Alternative Remedies for Hayfever

London Life Coach & Wellbeing Consultant Sloan Sheridan-Williams talks about hayfever. Follow Sloan Life Coach on Twitter @SloanSW_London and check out Sloan’s Life Coaching website www.sloansw.com

I’m sorry to hear that your hayfever is impacting you to the point where your social life is compromised. You are not alone in wanting to avoid over the counter remedies such as Beconase, Piriton and Zirtek; although these are great for some people I understand and hear your concerns.

If you would prefer to go the homeopathic route, Allium Cepa is a useful remedy if your symptoms are a streaming and/or itchy nose however if it is your eyes that are giving you more trouble then a better option would be Euphrasia. You haven’t mentioned whether you have used homeopathy before so in case you haven’t I highlight here that it’s treatment works on the principle of like cures like and so a homeopathist is also likely to give you a preparation of mixed pollens that may help in alleviating some of your symptoms. As I am not a qualified homeopath, I suggest you go to www.a-r-h.org to find a qualified registered homeopath to make sure you get the best and most appropriate advice for your exact symptoms.

In the meantime, it would be beneficial for you to boost your immune system starting with a good quality multivitamin and mineral supplement along with a course of Echinacea. You do not mention you diet in your question, therefore I stress it would be useful for you to make sure you include plenty of fruit and vegetables in your diet to keep your immunity high. If you have varied quantity of fish in your diet this will also help if not perhaps add an omega-3 oil to your supplement intake.

As you are against taking over the counter anti-histamines whose main effect is to stabilise mast cells which relieves the nastier effects of hayfever, a more natural anti-histamine is quercetin – this is found in onions, apples and green tea. Alternatively a trip to your local Holland & Barrett to pick up some pine bark could also aid in an anti-histamine like effect.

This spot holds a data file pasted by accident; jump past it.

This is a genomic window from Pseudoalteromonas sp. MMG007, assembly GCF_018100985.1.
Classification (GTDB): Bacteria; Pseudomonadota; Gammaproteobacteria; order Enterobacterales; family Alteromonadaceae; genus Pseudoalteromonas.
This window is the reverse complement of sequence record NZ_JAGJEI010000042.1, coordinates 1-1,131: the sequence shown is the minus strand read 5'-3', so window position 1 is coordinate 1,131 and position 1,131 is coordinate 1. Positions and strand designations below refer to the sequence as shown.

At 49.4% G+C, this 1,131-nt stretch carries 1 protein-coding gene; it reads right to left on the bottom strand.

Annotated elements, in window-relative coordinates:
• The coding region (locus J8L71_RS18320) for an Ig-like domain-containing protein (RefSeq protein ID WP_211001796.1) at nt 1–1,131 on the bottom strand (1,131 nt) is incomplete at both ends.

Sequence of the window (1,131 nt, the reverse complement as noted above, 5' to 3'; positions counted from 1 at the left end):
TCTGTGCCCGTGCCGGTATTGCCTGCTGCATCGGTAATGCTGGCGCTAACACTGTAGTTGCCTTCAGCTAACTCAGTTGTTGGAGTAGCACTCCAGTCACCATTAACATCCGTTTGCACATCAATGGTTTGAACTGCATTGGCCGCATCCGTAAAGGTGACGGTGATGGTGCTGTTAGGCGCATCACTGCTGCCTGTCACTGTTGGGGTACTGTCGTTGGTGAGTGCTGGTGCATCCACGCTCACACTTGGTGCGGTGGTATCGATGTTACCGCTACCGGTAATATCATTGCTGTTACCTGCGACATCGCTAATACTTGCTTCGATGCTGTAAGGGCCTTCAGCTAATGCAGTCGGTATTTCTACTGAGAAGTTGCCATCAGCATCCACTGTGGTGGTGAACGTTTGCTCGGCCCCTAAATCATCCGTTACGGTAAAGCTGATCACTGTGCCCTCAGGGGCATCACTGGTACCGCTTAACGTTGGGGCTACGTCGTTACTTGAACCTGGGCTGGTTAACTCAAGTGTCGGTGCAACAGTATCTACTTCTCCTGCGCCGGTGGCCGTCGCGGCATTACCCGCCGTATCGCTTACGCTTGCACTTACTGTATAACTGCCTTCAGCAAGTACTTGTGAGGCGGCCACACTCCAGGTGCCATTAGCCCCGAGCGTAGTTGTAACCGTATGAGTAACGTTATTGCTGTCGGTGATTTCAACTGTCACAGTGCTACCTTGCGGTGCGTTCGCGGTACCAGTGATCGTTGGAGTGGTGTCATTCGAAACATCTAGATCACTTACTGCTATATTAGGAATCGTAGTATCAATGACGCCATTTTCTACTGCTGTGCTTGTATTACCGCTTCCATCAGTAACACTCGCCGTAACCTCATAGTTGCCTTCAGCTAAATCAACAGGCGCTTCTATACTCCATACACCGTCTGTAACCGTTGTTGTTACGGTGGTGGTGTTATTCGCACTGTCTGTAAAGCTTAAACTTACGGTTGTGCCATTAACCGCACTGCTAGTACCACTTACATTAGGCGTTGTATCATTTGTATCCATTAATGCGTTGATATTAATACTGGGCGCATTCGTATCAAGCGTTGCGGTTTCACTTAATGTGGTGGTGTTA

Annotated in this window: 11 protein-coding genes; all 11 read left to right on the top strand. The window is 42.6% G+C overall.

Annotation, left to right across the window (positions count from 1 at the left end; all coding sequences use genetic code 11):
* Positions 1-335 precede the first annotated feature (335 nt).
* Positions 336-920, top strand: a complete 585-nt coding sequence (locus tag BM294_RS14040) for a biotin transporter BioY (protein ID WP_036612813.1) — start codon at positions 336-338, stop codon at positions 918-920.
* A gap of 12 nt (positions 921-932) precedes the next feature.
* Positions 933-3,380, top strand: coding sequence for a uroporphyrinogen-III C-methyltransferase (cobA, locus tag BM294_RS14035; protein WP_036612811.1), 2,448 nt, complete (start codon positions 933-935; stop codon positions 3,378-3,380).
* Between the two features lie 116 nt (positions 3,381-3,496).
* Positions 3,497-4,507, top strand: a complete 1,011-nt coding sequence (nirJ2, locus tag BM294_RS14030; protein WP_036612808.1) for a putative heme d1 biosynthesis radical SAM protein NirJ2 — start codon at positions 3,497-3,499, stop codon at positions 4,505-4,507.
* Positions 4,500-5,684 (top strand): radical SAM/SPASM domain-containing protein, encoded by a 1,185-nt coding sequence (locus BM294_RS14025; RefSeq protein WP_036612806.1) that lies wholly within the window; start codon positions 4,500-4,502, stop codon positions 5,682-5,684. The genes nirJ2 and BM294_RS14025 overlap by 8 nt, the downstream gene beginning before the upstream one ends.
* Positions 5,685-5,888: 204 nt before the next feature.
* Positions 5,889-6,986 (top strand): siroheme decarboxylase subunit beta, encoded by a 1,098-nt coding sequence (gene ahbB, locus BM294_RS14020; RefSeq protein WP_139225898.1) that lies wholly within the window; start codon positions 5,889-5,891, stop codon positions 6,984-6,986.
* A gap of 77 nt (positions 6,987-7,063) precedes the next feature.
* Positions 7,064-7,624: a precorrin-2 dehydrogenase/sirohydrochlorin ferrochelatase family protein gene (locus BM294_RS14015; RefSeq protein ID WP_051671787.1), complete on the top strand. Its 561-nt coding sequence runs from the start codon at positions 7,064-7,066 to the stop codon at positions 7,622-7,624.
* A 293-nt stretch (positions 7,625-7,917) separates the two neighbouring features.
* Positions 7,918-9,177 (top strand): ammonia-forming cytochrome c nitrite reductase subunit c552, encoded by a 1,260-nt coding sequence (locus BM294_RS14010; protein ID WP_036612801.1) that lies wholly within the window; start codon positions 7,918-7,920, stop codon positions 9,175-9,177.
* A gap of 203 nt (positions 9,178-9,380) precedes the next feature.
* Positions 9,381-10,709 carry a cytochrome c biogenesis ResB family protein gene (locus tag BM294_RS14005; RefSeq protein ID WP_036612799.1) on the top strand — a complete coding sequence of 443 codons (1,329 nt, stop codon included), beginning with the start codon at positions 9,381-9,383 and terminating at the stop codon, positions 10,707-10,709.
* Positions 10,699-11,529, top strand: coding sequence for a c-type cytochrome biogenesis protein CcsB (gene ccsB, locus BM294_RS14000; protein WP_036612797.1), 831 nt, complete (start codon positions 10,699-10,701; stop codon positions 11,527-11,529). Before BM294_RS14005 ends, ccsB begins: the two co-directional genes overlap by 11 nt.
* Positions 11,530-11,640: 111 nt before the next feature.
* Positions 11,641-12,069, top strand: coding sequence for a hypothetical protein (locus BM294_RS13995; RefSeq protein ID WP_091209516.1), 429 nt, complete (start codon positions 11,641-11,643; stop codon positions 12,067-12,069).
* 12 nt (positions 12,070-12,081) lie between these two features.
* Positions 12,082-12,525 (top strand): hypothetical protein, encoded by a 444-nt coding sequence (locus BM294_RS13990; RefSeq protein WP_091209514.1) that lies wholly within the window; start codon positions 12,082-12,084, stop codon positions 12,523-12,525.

If supplements are your preference, there has been research to suggest methylsulponylmethane (MSM) can help keep mucus thin, enabling easier breathing, however this is a relatively new dietary supplement so do check whether it is suitable for you. If you are concerned about taking MSM you could try substituting it with liquorice which also has an anti-inflammatory effect which could aid in soothing the irritated mucus membranes. Where possible avoid dairy products because they increase mucus production and can aggravate your condition.

Although your symptoms do sound like an allergy and more likely hayfever, it is worth highlighting that there is a lesser known food intolerance based on histamine intolerance. Such foods that can aggravate the situation if you do have an intolerance would be red wine, matured cheeses, cured meats and tomatoes. The symptoms you would have if you were intolerant to these foods would include runny nose, bloating, sore eyes and headaches. It may be worth asking your doctor if you could be tested for such if you are not convinced that you have hayfever.

Good luck – I hope this answer has been helpful. If you have any further questions, please feel free to leave a comment or email me directly.

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About Sloan Sheridan-Williams

Sloan Sheridan-Williams is currently known for her work as one of the leading “diagnostitians in the complementary therapy world” with a wealth of experience from over a decade of practice. Sloan was originally known in her capacity as an experienced therapist and success coach, but she is impossible to pigeon hole. Over the last 15 years, she has had the opportunity to work in many different arenas from legal to political, medical to media, and corporate to academia. Educated at Oxford University where she originally read Medicine, Sloan then attended University College London before converting to Law studying at the College of Law. Sloan continued her education at Hertfordshire University and then at King’s College London, to name but a few. Sloan has enough experience of someone twice her age. Sloan has collaborated with some of the finest institutions in the country, if not the world and has had the pleasure to work with some very talented individuals taking them to even greater heights. She now writes as Sloan on numerous projects, while still finding the time to continue as a therapist and coach. On a slight tangent to her medical background, her side interest is Medical Ethics, in which she acquired a Masters of Law. In her spare time, when she is not fundraising for numerous charities or coaching rowing, Sloan is often seen debating with the best on topical issues. Visit www.sloansw.com and follow Sloan on Twitter @SloanSW_London
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